Note: Whilst the jacket was provided by Webtogs at a discount, this review, over which I have total editorial control, is totally independent of that on-line retailer.

Tuesday, 28 June 2011

The Vaude Soft 111 Baby Carrier (Papoose) – A Review

Vaude Soft 111 Baby Carrier with 8 week old baby

[Note that on 5 September 2012, Webtogs Limited went into liquidation, but its business has been continued in the name of Dorset Mountain Sports Limited, t/a Webtogs, with whom I have had no contact whatsoever, nor did the liquidator of Webtogs Ltd respond to my enquiry as to whether any members of the public had lost money as a result of the liquidation.]

Webtogs delighted my daughter by sending the Vaude Soft 111, one of their range of Baby Carriers, for me to review.

Here’s what she thinks of it:

“I first took Jake out in the papoose when he was five weeks old.  At this age he was beginning to hold his head up and I was confident that the papoose provided him adequate support.  I tightened the adjustable straps at the top of the outer facing part of the papoose to help support his head.  He seemed comfortable, and must have been as he fell asleep as soon as I started walking.
I had help putting the papoose on the first time I used it, but have subsequently put it on myself without difficulty.  I fasten the strap that goes across my back first (pictured),

Vaude Soft 111 - demonstrating rear fastening strap

then put the papoose on over my head.  With the buckles undone I  hold Jake against the part against my body and then carefully do up each buckle, making sure his hands and feet are not trapped.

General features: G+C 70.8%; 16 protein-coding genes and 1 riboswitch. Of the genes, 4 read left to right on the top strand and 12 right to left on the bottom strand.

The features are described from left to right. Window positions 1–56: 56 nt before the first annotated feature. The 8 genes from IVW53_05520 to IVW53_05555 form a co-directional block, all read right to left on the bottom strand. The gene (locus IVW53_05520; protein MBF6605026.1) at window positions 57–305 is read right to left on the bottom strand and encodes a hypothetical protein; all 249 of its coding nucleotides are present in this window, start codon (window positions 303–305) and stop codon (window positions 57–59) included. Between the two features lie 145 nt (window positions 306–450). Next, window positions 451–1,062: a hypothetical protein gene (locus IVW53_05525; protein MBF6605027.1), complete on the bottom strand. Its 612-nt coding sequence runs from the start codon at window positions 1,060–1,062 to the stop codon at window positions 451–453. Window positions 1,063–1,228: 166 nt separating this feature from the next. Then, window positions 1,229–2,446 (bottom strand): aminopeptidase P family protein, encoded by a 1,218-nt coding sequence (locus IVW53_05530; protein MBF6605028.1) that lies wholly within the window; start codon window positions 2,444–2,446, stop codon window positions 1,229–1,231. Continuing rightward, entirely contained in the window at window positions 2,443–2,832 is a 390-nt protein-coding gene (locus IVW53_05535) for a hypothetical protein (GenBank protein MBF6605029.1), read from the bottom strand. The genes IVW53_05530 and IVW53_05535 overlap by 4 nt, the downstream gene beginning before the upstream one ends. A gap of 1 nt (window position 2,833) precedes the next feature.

My husband helped me to adjust the back strap and the two lower side straps (on either side by my waist) to make the papoose comfortable the first time I used it.  The side straps have stayed in that position and don’t need to be adjusted each time I use it.  I can reach the back strap and pull it to tighten it to myself, which I do when I feel I need to – the strap is shown below, with the buckle obscured by my hair.

Vaude Soft 111 - showing back strap

I’ve now used the papoose quite a few times whilst taking the dog for a walk as well as Jake.  It makes walking with both Jake and Oscar (the dog) really comfortable and easy to do. (Oscar is usually on a lead!)

Mum, baby, and dog, all enjoying the freedom offered by the Vaude Soft 111 Baby Carrier

To make sure I’m comfortable and safe, I make a conscious effort to walk with a good posture, bend down using my knees, and support the outward facing part of the papoose (where Jake’s back is) with my hand if I have to lean over when I bend down.

So far, I’ve only used the papoose with Jake facing me, and every time he has fallen asleep as I walk.  He always seems comfortable and I can feel his hands, feet and head to check that they are warm enough.  His body stays warm as it is close to mine, so he doesn’t need extra clothes, just a hat if it’s sunny or cold, socks/shoes and gloves if it’s cold, and suncream when sunny.

I intend to use the papoose with Jake facing outwards when he is around three months old and can hold his head up: I don’t think his head would be well enough supported at the moment (he’s now 8 weeks/11½ pounds).

The papoose has been excellent for taking the dog out on terrains that don’t permit a pram (and on terrains that do permit a pram) as it makes holding his lead easy, enabling me to walk comfortably.  There’s even a pocket for Oscar’s biscuits!”

Vaude Soft 111 Baby Carrier, showing motif and dog biscuit pocket

So, that’s Kate’s comprehensive appraisal of the Baby Carrier to date.  She’s delighted with it and sees it as accompanying her for another 6-9 months, after which time a more substantial carrier, such as the Littlelife Cross Country S2 Child Carrier, with space to store clothes etc will probably take its place.  In the meantime I’m sure that when Jake gets a bit bigger, she will try using the carrier on her back – that does not seem appropriate for a very small baby – and will notate this review accordingly.

So, to summarise:

Fit and Finish:
  • this is a well made piece of kit, thoughtfully designed
  • the baby carrier can be adjusted (within reason) to suit any user